You can’t talk about vlogging without mentioning the Shaytards. Shay Carl, his wife, and children record daily life in a large family. That’s the theme. They film the children playing while the parents narrate what’s been going on in life. They monetize their channel with ads, have a clothing line that they subtly promote, and link to their friends’ vlogs for mutual support. They also have a couple of “spin-off” vlog channels where they post videos that deviate from their normal content. The Shays are likable people who don’t mind being on camera. They don’t use special effects or spend a lot of time editing their recordings. They simply pull out the camera a few times per day, record and narrate, then post. That’s all it takes. Hit record and go. Your personality will appeal to a certain demographic of a viewer and, if you’re consistent in posting, you’ll gain a following.
Zoella talks about fashion and beauty. She shows products and comments on why she likes or doesn’t like them. She provides affiliate links in her video’s descriptions so that if you buy one of the products she mentioned, she’ll receive a percentage of the sale. She also creates her own clothing and accessories. Could you do something like this? Could you sit in front of the camera and review products? Maybe it wouldn’t be all that you do on your channel, but if you buy something or are interested in an item, use your vlog to talk about and possibly make money from it.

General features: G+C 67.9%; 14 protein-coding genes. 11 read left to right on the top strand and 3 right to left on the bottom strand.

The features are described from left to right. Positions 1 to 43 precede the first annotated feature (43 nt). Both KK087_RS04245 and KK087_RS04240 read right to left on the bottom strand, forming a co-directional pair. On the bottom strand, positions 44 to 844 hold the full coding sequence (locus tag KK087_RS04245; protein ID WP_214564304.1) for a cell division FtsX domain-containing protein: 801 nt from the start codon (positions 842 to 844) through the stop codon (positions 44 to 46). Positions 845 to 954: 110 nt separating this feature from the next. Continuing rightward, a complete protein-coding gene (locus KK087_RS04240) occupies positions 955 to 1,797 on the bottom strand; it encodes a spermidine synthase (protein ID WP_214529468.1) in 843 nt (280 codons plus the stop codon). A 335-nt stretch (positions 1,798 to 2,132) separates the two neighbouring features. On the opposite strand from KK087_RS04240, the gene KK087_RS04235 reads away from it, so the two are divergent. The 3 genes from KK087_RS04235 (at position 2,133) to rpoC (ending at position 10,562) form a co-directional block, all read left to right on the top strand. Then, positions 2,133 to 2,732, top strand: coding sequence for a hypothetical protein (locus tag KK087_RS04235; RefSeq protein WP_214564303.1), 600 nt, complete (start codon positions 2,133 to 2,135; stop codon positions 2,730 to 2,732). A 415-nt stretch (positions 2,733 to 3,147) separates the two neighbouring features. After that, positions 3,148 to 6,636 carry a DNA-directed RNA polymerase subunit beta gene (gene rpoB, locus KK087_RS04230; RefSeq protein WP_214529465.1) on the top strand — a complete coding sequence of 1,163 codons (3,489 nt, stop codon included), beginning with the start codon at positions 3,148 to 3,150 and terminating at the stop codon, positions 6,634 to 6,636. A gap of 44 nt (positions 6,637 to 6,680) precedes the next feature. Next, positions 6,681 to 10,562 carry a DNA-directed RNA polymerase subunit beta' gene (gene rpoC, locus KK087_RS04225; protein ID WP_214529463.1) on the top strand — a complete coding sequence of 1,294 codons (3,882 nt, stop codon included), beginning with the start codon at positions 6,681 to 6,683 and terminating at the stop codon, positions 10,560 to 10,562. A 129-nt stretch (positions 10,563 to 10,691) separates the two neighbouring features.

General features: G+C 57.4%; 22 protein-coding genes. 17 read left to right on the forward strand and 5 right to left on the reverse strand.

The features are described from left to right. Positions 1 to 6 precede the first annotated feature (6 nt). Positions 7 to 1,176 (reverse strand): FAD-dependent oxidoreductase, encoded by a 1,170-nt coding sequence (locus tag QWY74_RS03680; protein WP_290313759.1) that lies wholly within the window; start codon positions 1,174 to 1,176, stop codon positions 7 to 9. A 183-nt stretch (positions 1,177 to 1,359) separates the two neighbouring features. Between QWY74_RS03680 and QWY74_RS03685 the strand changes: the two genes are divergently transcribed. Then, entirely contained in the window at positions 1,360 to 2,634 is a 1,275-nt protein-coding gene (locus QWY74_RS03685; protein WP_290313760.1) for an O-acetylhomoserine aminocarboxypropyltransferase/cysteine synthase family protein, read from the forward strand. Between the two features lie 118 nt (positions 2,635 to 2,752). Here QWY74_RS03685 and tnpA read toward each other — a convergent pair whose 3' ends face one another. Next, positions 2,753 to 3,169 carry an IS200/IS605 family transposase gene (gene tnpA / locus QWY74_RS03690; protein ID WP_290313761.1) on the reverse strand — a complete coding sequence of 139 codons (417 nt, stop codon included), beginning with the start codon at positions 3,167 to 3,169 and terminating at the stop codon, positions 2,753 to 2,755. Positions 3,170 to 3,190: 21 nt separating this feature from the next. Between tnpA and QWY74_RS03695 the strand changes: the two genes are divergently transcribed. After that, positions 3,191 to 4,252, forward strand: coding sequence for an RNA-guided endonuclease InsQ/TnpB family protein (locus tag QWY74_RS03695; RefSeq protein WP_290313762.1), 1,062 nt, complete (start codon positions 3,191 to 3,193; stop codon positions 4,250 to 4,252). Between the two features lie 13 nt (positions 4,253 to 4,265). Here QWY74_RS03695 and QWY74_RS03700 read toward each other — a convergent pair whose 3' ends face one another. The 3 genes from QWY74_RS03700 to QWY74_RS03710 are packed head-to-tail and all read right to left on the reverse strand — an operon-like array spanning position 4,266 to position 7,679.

PointlessBlogVlogs features truly entertaining personalities. The regular “cast” doesn’t do anything spectacular. They’re shopping, having friends over, and playing games. The appeal is that they laugh, make funny comments, and genuinely enjoy themselves. They promote a fashion and accessory line that they create. Do normal things, show the world your unique personality, and you might become just as popular!
itsJudysLife is another family show cut into short clips of the day. It’s popular because so many people can relate to it. There are funny moments, heartwarming experiences. You can even understand when the parents make mistakes raising their children because everyone has been there. The only monetization option the site takes advantage of is advertisements.
One thing we should mention is that many of these most popular vlog channels have become defunct. Their makers aren’t posting to them anymore. They loaded their channel with content, gained a following, monetized, and then put their account on autopilot. Do you want to know how to catch up to and surpass them? Create a vlog and keep it going! All you need to do is be consistent. Some of your videos will be more entertaining, more moving, more useful than others, but if you keep going, you will: 1) get better at vlogging and, 2) gain a following over time.
Did you find this post useful or have any ideas to start a YouTube channel? Comment below.